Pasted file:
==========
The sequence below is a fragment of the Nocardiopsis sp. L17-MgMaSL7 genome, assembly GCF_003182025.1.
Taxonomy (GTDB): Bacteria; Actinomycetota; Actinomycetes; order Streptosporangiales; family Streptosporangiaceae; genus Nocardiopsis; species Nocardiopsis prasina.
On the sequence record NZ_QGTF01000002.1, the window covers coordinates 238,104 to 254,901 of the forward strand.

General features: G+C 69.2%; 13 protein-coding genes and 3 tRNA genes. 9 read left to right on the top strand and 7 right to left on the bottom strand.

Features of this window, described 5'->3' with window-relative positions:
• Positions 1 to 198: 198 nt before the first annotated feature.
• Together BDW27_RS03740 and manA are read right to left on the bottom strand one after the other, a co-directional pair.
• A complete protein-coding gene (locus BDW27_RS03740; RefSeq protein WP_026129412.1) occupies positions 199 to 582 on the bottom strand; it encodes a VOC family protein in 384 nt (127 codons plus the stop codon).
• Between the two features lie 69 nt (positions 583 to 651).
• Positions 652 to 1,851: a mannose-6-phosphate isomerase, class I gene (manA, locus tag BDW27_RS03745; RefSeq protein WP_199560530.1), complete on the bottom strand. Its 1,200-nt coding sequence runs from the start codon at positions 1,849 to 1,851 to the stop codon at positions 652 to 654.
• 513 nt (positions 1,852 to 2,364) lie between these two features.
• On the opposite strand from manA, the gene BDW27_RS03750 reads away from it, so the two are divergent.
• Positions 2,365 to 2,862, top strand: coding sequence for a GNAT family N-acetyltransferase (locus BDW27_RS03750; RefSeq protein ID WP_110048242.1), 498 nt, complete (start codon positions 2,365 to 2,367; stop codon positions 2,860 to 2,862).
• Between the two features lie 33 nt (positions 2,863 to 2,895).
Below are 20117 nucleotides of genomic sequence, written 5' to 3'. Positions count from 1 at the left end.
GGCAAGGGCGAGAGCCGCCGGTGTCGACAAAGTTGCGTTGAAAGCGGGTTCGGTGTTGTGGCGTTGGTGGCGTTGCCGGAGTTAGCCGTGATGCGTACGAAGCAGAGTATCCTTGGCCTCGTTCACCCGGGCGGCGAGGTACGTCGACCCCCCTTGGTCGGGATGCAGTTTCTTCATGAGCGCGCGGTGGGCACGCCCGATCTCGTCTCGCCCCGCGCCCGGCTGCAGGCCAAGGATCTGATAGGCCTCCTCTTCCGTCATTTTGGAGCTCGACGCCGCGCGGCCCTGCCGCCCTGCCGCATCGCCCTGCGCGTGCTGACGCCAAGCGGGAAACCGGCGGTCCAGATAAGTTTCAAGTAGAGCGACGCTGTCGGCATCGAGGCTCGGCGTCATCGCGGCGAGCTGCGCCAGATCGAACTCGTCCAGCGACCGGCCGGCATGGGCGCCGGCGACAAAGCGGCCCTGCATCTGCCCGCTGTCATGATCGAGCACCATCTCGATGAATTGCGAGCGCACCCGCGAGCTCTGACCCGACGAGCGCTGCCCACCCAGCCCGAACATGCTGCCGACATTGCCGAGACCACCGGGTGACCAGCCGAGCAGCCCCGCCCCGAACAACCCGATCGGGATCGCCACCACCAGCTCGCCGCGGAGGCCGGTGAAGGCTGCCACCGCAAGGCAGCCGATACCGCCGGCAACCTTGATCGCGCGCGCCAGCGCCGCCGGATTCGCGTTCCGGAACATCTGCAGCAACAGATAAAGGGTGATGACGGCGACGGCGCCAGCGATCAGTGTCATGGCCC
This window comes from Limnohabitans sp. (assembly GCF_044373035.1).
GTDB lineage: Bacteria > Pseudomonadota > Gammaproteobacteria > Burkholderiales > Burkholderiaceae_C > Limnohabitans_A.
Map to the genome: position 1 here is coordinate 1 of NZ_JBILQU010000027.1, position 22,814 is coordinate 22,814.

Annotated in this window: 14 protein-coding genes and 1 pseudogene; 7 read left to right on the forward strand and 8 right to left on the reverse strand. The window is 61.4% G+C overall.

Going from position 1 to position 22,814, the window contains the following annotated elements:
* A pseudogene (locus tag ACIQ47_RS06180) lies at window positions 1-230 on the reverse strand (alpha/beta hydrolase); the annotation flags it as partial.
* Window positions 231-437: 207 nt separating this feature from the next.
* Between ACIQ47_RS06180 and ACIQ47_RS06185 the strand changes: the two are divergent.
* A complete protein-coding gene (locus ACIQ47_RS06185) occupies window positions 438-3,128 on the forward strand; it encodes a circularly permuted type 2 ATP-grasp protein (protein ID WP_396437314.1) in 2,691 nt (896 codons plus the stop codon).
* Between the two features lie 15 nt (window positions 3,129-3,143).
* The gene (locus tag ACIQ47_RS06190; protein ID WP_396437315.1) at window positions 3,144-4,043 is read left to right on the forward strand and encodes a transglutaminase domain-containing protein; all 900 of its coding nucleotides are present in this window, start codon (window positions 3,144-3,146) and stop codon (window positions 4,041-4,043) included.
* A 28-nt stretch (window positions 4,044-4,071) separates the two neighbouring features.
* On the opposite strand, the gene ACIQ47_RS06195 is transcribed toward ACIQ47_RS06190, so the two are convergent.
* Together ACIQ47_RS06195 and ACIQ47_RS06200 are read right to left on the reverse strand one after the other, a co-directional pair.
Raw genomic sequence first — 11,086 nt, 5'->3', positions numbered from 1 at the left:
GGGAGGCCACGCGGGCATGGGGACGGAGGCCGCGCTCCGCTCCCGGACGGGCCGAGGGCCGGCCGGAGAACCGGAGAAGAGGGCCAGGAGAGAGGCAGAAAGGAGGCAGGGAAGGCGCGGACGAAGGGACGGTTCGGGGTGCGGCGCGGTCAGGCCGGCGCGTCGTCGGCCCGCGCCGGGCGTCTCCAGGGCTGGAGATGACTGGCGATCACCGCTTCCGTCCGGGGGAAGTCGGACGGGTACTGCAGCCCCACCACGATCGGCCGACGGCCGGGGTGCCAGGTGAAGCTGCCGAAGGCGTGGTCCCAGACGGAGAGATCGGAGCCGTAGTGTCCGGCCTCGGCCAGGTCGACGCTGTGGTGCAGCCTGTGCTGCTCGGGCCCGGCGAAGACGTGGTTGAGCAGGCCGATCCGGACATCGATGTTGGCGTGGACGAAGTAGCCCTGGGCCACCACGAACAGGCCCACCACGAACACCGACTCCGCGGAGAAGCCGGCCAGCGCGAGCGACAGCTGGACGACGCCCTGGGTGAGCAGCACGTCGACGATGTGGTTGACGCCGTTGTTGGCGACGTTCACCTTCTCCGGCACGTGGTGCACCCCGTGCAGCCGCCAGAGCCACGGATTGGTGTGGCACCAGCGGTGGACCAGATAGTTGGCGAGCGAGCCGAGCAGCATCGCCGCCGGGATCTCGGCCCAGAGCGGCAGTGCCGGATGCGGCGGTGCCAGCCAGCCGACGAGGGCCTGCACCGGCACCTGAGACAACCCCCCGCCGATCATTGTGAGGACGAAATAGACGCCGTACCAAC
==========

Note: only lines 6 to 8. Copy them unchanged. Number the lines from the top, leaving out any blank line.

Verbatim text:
• Positions 1 to 198: 198 nt before the first annotated feature.
• Together BDW27_RS03740 and manA are read right to left on the bottom strand one after the other, a co-directional pair.
• A complete protein-coding gene (locus BDW27_RS03740; RefSeq protein WP_026129412.1) occupies positions 199 to 582 on the bottom strand; it encodes a VOC family protein in 384 nt (127 codons plus the stop codon).